To counter China's growing presence in the Indian Ocean, the US has signed a framework for defence cooperation with the Maldives to deepen engagement in support of maintaining peace and security in the region. The framework for defence and security relationship was signed in Philadelphia on September 10 between Deputy Assistant Secretary of Defense for South and Southeast Asia Reed Werner and Maldivian Minister of Defence Mariya Didi.
"The framework sets forth both countries' intent to deepen engagement and cooperation in support of maintaining peace and security in the Indian Ocean, and marks an important step forward in the defence partnership, the Pentagon said. Werner and Didi also discussed US support for the island nation in its response to COVID-19 and areas for future cooperation, and agreed to work toward scheduling the first Defense and Security Dialogue, the Pentagon said.
"Both sides reiterated their commitment to a free and open Indo-Pacific that promotes the security and prosperity of all nations in the region," the Pentagon said.
During discussions after signing the agreement, Mariya said the framework will strengthen defence and security cooperation between the two countries, Maldivian portal Sun Online reported. Mariya said that the Maldivian government sees the framework as an important milestone in defence and security cooperation between the Maldives and the US.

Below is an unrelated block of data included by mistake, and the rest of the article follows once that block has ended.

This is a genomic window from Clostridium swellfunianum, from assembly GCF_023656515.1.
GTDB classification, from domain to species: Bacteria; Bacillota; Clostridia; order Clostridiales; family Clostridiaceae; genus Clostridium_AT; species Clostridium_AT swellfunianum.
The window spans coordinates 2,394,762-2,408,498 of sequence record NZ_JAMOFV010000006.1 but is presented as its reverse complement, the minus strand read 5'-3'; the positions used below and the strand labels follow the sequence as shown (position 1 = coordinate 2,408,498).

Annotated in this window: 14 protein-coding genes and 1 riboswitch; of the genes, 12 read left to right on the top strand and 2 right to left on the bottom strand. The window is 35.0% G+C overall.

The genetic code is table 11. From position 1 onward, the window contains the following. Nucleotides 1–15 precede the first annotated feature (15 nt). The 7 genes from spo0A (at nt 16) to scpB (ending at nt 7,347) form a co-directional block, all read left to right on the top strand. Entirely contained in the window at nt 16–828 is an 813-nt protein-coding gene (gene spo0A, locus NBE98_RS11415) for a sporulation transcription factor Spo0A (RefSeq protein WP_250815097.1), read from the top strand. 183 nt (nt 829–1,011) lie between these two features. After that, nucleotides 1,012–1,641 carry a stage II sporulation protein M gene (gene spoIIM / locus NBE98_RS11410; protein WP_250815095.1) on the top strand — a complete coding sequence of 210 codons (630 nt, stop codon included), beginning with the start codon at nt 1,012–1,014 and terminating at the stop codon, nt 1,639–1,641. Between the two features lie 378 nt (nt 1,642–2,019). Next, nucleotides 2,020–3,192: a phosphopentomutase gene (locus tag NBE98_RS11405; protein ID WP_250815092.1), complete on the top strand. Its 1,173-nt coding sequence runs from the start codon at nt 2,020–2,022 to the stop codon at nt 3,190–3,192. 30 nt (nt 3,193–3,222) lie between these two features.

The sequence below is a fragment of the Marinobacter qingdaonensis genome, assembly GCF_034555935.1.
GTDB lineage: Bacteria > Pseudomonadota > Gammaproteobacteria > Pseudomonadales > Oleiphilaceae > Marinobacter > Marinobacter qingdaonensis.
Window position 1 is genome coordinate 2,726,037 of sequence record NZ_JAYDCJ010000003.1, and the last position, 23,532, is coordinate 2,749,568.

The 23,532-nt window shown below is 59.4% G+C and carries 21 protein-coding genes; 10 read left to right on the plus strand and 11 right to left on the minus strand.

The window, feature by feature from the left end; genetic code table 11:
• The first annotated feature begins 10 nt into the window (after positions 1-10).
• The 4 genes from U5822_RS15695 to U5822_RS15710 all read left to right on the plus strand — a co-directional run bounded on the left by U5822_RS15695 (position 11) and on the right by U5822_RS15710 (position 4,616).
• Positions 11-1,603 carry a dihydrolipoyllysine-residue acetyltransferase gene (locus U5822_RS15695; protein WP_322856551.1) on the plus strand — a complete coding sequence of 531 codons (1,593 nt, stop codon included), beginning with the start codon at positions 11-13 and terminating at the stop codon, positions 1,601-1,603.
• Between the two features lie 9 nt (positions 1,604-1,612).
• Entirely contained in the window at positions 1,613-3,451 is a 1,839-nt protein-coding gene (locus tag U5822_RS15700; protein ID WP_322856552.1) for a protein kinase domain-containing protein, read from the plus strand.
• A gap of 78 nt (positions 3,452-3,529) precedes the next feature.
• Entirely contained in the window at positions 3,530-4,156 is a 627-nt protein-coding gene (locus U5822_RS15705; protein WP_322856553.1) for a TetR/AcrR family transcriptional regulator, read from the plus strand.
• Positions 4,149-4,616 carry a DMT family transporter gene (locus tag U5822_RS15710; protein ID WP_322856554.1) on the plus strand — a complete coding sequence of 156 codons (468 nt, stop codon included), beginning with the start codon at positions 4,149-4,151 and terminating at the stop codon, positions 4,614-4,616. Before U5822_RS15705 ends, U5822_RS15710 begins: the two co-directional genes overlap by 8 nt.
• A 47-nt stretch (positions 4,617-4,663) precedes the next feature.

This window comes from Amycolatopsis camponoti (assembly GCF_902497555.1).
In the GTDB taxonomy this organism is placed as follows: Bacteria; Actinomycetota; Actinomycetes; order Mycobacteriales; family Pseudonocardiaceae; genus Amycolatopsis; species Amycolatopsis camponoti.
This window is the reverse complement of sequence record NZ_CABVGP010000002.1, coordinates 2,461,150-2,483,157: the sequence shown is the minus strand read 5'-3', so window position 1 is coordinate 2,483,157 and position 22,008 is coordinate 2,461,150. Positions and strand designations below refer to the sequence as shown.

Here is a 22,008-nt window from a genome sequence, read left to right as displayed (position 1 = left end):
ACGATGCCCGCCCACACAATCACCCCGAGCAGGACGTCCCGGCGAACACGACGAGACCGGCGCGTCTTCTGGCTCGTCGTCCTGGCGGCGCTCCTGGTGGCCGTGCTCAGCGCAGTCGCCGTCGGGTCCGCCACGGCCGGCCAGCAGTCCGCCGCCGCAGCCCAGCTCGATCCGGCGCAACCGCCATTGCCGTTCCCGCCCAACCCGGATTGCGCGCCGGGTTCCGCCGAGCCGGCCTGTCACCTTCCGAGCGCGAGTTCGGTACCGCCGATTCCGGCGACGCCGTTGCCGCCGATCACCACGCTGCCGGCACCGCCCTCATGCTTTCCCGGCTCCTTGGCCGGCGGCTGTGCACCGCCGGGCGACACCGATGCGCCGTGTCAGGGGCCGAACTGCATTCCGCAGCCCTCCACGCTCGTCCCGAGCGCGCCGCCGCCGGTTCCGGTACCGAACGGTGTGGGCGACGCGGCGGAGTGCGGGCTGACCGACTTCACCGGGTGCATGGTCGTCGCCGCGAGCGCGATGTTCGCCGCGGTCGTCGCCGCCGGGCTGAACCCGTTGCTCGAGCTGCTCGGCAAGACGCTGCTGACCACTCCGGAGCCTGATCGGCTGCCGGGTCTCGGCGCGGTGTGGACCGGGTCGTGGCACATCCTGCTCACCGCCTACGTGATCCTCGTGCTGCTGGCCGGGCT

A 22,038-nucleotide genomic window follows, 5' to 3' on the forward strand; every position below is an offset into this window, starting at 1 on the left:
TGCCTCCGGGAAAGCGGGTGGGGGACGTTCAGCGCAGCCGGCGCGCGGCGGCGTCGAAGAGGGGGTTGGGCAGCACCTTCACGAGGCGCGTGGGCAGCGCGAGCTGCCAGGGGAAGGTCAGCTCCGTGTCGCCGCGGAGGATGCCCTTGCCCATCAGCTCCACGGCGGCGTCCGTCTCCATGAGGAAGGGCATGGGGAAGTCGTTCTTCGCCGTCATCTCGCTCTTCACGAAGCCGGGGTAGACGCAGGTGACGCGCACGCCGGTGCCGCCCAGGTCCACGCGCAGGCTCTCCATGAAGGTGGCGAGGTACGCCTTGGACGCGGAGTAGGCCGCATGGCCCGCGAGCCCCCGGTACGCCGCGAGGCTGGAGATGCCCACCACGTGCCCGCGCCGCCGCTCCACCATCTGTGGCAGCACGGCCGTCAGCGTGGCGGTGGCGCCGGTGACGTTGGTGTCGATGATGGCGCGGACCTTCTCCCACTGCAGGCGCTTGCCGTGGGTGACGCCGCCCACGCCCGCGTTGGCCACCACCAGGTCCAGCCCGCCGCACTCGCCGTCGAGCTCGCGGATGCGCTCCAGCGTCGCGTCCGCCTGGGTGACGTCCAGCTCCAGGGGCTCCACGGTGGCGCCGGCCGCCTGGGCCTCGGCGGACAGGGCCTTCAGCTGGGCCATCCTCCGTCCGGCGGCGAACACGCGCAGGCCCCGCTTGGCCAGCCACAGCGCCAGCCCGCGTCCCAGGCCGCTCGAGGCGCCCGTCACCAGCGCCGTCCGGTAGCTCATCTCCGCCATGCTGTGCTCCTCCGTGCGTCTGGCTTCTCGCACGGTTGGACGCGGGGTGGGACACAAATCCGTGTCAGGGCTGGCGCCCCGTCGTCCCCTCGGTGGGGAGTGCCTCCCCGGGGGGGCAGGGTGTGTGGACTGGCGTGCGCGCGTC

She emphasised on the importance of bilateral dialogue and engagement, against a backdrop of growing transnational threats such as piracy, violent extremism, terrorism, and illicit trade, which she said remained relevant, even amidst the Coronavirus pandemic.
The Central Indo-Pacific includes the numerous seas and straits connecting the Indian and Pacific oceans. The resource-rich Indo-Pacific region is where China has been trying to spread its influence. China is eyeing to expand its influence in the Indian Ocean region. China has already taken control of Pakistan's strategic Gwadar Port on the Arabian Sea.
China is engaged in hotly contested territorial disputes in the South China Sea, and with Japan in the East China Sea. Both the areas are said to be rich in minerals, oil and other natural resources. Beijing claims almost all of the South China Sea. Vietnam, the Philippines, Malaysia, Brunei and Taiwan have overlapping claims in the waterway.
(With PTI inputs)